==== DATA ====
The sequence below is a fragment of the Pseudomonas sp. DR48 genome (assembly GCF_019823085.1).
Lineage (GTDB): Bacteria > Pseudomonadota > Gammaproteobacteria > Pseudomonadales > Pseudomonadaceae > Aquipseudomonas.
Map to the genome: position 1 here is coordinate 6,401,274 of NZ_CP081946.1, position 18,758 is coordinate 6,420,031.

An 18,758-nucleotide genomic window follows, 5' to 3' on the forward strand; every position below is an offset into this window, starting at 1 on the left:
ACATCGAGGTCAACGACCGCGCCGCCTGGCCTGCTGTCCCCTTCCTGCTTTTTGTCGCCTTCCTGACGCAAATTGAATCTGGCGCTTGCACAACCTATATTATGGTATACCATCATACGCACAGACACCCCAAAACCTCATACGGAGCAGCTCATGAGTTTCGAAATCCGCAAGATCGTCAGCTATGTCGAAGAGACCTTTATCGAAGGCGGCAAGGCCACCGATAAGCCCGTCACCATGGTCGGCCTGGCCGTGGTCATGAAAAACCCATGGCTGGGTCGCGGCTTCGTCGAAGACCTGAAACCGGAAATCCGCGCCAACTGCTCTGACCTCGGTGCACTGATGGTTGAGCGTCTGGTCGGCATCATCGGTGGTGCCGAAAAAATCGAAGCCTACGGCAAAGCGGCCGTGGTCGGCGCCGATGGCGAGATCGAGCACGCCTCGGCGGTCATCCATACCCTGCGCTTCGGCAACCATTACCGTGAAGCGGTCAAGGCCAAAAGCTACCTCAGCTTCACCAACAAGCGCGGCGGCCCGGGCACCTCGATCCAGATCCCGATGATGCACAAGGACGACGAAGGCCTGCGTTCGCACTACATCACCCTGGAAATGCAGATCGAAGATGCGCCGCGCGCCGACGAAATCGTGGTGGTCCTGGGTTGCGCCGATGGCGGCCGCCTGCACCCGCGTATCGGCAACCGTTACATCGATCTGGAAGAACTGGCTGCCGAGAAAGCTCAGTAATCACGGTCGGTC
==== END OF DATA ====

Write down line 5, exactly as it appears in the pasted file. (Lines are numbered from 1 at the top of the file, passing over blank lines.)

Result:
ACATCGAGGTCAACGACCGCGCCGCCTGGCCTGCTGTCCCCTTCCTGCTTTTTGTCGCCTTCCTGACGCAAATTGAATCTGGCGCTTGCACAACCTATATTATGGTATACCATCATACGCACAGACACCCCAAAACCTCATACGGAGCAGCTCATGAGTTTCGAAATCCGCAAGATCGTCAGCTATGTCGAAGAGACCTTTATCGAAGGCGGCAAGGCCACCGATAAGCCCGTCACCATGGTCGGCCTGGCCGTGGTCATGAAAAACCCATGGCTGGGTCGCGGCTTCGTCGAAGACCTGAAACCGGAAATCCGCGCCAACTGCTCTGACCTCGGTGCACTGATGGTTGAGCGTCTGGTCGGCATCATCGGTGGTGCCGAAAAAATCGAAGCCTACGGCAAAGCGGCCGTGGTCGGCGCCGATGGCGAGATCGAGCACGCCTCGGCGGTCATCCATACCCTGCGCTTCGGCAACCATTACCGTGAAGCGGTCAAGGCCAAAAGCTACCTCAGCTTCACCAACAAGCGCGGCGGCCCGGGCACCTCGATCCAGATCCCGATGATGCACAAGGACGACGAAGGCCTGCGTTCGCACTACATCACCCTGGAAATGCAGATCGAAGATGCGCCGCGCGCCGACGAAATCGTGGTGGTCCTGGGTTGCGCCGATGGCGGCCGCCTGCACCCGCGTATCGGCAACCGTTACATCGATCTGGAAGAACTGGCTGCCGAGAAAGCTCAGTAATCACGGTCGGTC